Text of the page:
Signal Transduction

Program Overview

Human cancer results from genetic and epigenetic changes that affect key cellular processes. Most of these processes, including excessive cell division and attraction of blood vessels to growing tumors, are normally regulated by binding of hormones called growth factors and angiogenic factors to receptors at the cell surface. Activation of the receptors by the hormones, and the resulting cascade of changes inside the cells that determine whether the cells will divide or commit suicide, and also whether growing tumors are likely to invade other tissues and disseminate to form metastases, is called signal transduction. Not surprisingly, the majority of mutations and chromosomal changes that contribute to cancer development affect these same pathways and processes. Thus, elucidation of signal transduction is vital for understanding how cancer arises in each individual, and the features that distinguish benign from aggressive cancers. Most importantly, components of the cellular machinery that mediates receptor-regulated growth processes are among the best rational cancer therapeutic targets in cancer.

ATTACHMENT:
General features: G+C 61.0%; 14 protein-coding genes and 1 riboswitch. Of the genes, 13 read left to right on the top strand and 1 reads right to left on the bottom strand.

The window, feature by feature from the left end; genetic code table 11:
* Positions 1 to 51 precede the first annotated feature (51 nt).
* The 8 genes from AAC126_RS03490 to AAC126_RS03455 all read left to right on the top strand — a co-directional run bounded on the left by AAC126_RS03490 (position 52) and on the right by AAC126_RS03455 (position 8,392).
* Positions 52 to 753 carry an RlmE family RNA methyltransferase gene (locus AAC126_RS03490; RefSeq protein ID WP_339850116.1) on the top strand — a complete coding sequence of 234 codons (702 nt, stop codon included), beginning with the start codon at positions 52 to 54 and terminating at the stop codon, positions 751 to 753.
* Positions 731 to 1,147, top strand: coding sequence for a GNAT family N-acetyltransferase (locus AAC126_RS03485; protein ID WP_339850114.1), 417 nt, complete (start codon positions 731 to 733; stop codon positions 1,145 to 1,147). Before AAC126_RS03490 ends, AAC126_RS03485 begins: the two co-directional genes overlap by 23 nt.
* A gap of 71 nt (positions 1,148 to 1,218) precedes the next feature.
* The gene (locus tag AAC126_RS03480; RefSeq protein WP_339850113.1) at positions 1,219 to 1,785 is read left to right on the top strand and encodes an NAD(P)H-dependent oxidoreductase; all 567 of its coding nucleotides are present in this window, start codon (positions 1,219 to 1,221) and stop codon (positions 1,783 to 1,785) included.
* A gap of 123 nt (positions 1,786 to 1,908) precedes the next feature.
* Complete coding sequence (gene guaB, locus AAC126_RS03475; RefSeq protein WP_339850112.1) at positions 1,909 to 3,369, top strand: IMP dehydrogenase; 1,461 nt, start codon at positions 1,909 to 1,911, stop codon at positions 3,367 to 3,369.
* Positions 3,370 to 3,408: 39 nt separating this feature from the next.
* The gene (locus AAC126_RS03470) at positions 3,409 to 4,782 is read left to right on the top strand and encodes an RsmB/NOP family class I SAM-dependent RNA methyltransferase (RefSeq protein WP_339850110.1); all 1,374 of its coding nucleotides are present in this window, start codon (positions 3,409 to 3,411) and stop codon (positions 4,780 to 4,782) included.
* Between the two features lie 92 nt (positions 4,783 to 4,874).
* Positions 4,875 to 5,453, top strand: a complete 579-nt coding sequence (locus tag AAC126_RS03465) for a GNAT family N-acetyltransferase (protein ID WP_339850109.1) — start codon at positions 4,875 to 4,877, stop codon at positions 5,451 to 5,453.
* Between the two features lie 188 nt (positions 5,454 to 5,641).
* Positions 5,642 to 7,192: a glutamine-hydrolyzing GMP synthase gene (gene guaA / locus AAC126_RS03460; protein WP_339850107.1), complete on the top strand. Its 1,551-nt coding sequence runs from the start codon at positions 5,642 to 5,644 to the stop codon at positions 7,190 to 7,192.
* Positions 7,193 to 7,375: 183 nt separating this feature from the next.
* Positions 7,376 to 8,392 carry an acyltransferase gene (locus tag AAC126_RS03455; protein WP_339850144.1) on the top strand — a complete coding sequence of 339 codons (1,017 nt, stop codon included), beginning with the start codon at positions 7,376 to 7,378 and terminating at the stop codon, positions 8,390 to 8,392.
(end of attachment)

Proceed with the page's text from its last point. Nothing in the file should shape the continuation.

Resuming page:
The first drug targeting a cancer gene, Herceptin, is helpful for many breast cancer patients with tumors driven by the target hormone receptor, HER2. Chronic myelogenous leukemia (CML) is caused by activation of the signaling protein Abl, and is treated successfully with the drug Gleevec. Gleevec is also effective for the treatment of gastrointestinal stromal tumors (GIST) because it blocks the hormone receptor Kit that often causes this disease. Other drugs in clinical use include Tarceva, Erbitux, and Sutent (SU11248), which block hormone receptors, and a growing number of drugs including Velcade and Sorafenib that target the molecular machinery that responds to these hormones. 

Despite continuing success in this area, much remains to be learned. Laboratories in the Signal Transduction Program are investigating how these signaling systems regulate cancer stem cells, communication of cancer cells with their tissue environment, and how they affect cancer invasion and survival of metastatic cells in foreign tissues. An important practical goal is the development of the best methods for matching patients with the appropriate cancer drugs for “personalized medicine.” Each cancer develops in its own idiosyncratic manner, so that different signaling pathways are dysregulated in each cancer. The challenge is to match patients to the drugs that will have the greatest impact on the pathways affected in their own disease.